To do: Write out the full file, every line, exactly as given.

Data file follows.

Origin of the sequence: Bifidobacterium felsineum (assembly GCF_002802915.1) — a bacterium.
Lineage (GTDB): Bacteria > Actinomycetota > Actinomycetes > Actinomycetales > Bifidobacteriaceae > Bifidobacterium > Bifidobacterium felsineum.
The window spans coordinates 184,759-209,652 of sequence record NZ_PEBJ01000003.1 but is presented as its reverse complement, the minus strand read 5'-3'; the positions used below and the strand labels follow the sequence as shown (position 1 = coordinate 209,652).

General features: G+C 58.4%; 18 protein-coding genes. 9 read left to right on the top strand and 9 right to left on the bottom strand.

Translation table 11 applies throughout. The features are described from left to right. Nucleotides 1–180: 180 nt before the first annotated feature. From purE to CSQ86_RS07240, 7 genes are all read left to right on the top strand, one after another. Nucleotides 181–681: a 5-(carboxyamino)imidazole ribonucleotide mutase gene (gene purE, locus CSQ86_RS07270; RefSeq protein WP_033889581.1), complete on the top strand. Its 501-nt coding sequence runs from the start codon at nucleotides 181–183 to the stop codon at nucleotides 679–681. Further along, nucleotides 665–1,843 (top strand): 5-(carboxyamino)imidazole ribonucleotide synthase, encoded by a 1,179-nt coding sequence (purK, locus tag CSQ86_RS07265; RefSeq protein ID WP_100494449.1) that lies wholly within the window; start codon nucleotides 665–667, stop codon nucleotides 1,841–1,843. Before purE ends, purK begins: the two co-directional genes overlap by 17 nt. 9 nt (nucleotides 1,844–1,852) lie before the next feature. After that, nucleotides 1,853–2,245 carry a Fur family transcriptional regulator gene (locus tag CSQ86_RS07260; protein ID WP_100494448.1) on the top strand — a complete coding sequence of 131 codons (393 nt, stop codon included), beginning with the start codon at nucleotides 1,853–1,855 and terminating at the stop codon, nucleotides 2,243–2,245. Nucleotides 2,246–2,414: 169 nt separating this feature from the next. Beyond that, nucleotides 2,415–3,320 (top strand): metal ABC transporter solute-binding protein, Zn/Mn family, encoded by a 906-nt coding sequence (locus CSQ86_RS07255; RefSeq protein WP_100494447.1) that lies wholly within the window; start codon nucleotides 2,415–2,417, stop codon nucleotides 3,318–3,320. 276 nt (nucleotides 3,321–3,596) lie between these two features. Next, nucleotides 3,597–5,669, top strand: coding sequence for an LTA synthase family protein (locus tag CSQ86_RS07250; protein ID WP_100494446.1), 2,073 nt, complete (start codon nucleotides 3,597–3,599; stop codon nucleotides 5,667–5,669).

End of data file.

Origin of the sequence: Bifidobacterium felsineum (assembly GCF_002802915.1) — a bacterium.
Lineage (GTDB): Bacteria > Actinomycetota > Actinomycetes > Actinomycetales > Bifidobacteriaceae > Bifidobacterium > Bifidobacterium felsineum.
The window spans coordinates 184,759-209,652 of sequence record NZ_PEBJ01000003.1 but is presented as its reverse complement, the minus strand read 5'-3'; the positions used below and the strand labels follow the sequence as shown (position 1 = coordinate 209,652).

General features: G+C 58.4%; 18 protein-coding genes. 9 read left to right on the top strand and 9 right to left on the bottom strand.

Translation table 11 applies throughout. The features are described from left to right. Nucleotides 1–180: 180 nt before the first annotated feature. From purE to CSQ86_RS07240, 7 genes are all read left to right on the top strand, one after another. Nucleotides 181–681: a 5-(carboxyamino)imidazole ribonucleotide mutase gene (gene purE, locus CSQ86_RS07270; RefSeq protein WP_033889581.1), complete on the top strand. Its 501-nt coding sequence runs from the start codon at nucleotides 181–183 to the stop codon at nucleotides 679–681. Further along, nucleotides 665–1,843 (top strand): 5-(carboxyamino)imidazole ribonucleotide synthase, encoded by a 1,179-nt coding sequence (purK, locus tag CSQ86_RS07265; RefSeq protein ID WP_100494449.1) that lies wholly within the window; start codon nucleotides 665–667, stop codon nucleotides 1,841–1,843. Before purE ends, purK begins: the two co-directional genes overlap by 17 nt. 9 nt (nucleotides 1,844–1,852) lie before the next feature. After that, nucleotides 1,853–2,245 carry a Fur family transcriptional regulator gene (locus tag CSQ86_RS07260; protein ID WP_100494448.1) on the top strand — a complete coding sequence of 131 codons (393 nt, stop codon included), beginning with the start codon at nucleotides 1,853–1,855 and terminating at the stop codon, nucleotides 2,243–2,245. Nucleotides 2,246–2,414: 169 nt separating this feature from the next. Beyond that, nucleotides 2,415–3,320 (top strand): metal ABC transporter solute-binding protein, Zn/Mn family, encoded by a 906-nt coding sequence (locus CSQ86_RS07255; RefSeq protein WP_100494447.1) that lies wholly within the window; start codon nucleotides 2,415–2,417, stop codon nucleotides 3,318–3,320. 276 nt (nucleotides 3,321–3,596) lie between these two features. Next, nucleotides 3,597–5,669, top strand: coding sequence for an LTA synthase family protein (locus tag CSQ86_RS07250; protein ID WP_100494446.1), 2,073 nt, complete (start codon nucleotides 3,597–3,599; stop codon nucleotides 5,667–5,669).